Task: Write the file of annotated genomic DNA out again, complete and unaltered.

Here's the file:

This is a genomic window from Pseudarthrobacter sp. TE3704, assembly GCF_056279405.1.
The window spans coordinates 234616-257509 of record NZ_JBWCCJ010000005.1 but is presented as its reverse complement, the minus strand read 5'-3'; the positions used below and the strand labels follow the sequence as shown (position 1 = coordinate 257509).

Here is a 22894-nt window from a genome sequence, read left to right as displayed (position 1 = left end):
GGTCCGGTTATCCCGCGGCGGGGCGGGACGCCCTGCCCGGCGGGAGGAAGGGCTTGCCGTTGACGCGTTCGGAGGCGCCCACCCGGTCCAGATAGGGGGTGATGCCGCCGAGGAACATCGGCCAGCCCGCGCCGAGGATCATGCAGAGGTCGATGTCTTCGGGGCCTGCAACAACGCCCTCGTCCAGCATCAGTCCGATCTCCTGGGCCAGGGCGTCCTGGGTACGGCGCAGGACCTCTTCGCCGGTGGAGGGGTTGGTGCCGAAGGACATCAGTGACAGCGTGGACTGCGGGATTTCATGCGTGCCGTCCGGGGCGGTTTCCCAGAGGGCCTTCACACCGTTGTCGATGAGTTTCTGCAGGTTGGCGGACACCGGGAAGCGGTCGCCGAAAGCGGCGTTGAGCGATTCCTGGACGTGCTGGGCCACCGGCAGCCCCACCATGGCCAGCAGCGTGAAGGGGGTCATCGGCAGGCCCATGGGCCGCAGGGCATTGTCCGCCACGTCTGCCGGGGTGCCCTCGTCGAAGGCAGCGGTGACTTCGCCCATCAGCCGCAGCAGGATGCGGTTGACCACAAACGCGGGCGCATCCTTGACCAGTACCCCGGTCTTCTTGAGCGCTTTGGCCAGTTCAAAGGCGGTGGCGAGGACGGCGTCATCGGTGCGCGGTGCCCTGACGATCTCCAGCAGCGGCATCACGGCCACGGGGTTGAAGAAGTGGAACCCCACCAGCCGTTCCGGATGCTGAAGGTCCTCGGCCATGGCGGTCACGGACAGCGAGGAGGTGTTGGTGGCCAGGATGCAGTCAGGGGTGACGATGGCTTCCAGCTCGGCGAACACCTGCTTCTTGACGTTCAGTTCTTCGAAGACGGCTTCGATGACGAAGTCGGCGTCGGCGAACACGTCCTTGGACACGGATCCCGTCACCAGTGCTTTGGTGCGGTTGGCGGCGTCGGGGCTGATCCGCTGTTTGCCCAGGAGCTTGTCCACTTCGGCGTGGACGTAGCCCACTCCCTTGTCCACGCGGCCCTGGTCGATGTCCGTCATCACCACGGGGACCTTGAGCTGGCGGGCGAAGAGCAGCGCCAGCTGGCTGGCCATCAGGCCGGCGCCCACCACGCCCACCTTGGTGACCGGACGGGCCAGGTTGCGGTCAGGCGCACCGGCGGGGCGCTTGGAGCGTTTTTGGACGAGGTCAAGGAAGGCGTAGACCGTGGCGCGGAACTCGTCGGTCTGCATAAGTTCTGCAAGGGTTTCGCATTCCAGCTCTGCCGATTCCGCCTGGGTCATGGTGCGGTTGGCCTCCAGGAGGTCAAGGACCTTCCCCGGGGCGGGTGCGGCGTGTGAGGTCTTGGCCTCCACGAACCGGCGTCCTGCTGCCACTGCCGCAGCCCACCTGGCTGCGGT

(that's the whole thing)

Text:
This is a genomic window from Pseudarthrobacter sp. TE3704, assembly GCF_056279405.1.
The window spans coordinates 234616-257509 of record NZ_JBWCCJ010000005.1 but is presented as its reverse complement, the minus strand read 5'-3'; the positions used below and the strand labels follow the sequence as shown (position 1 = coordinate 257509).

Here is a 22894-nt window from a genome sequence, read left to right as displayed (position 1 = left end):
GGTCCGGTTATCCCGCGGCGGGGCGGGACGCCCTGCCCGGCGGGAGGAAGGGCTTGCCGTTGACGCGTTCGGAGGCGCCCACCCGGTCCAGATAGGGGGTGATGCCGCCGAGGAACATCGGCCAGCCCGCGCCGAGGATCATGCAGAGGTCGATGTCTTCGGGGCCTGCAACAACGCCCTCGTCCAGCATCAGTCCGATCTCCTGGGCCAGGGCGTCCTGGGTACGGCGCAGGACCTCTTCGCCGGTGGAGGGGTTGGTGCCGAAGGACATCAGTGACAGCGTGGACTGCGGGATTTCATGCGTGCCGTCCGGGGCGGTTTCCCAGAGGGCCTTCACACCGTTGTCGATGAGTTTCTGCAGGTTGGCGGACACCGGGAAGCGGTCGCCGAAAGCGGCGTTGAGCGATTCCTGGACGTGCTGGGCCACCGGCAGCCCCACCATGGCCAGCAGCGTGAAGGGGGTCATCGGCAGGCCCATGGGCCGCAGGGCATTGTCCGCCACGTCTGCCGGGGTGCCCTCGTCGAAGGCAGCGGTGACTTCGCCCATCAGCCGCAGCAGGATGCGGTTGACCACAAACGCGGGCGCATCCTTGACCAGTACCCCGGTCTTCTTGAGCGCTTTGGCCAGTTCAAAGGCGGTGGCGAGGACGGCGTCATCGGTGCGCGGTGCCCTGACGATCTCCAGCAGCGGCATCACGGCCACGGGGTTGAAGAAGTGGAACCCCACCAGCCGTTCCGGATGCTGAAGGTCCTCGGCCATGGCGGTCACGGACAGCGAGGAGGTGTTGGTGGCCAGGATGCAGTCAGGGGTGACGATGGCTTCCAGCTCGGCGAACACCTGCTTCTTGACGTTCAGTTCTTCGAAGACGGCTTCGATGACGAAGTCGGCGTCGGCGAACACGTCCTTGGACACGGATCCCGTCACCAGTGCTTTGGTGCGGTTGGCGGCGTCGGGGCTGATCCGCTGTTTGCCCAGGAGCTTGTCCACTTCGGCGTGGACGTAGCCCACTCCCTTGTCCACGCGGCCCTGGTCGATGTCCGTCATCACCACGGGGACCTTGAGCTGGCGGGCGAAGAGCAGCGCCAGCTGGCTGGCCATCAGGCCGGCGCCCACCACGCCCACCTTGGTGACCGGACGGGCCAGGTTGCGGTCAGGCGCACCGGCGGGGCGCTTGGAGCGTTTTTGGACGAGGTCAAGGAAGGCGTAGACCGTGGCGCGGAACTCGTCGGTCTGCATAAGTTCTGCAAGGGTTTCGCATTCCAGCTCTGCCGATTCCGCCTGGGTCATGGTGCGGTTGGCCTCCAGGAGGTCAAGGACCTTCCCCGGGGCGGGTGCGGCGTGTGAGGTCTTGGCCTCCACGAACCGGCGTCCTGCTGCCACTGCCGCAGCCCACCTGGCTGCGGT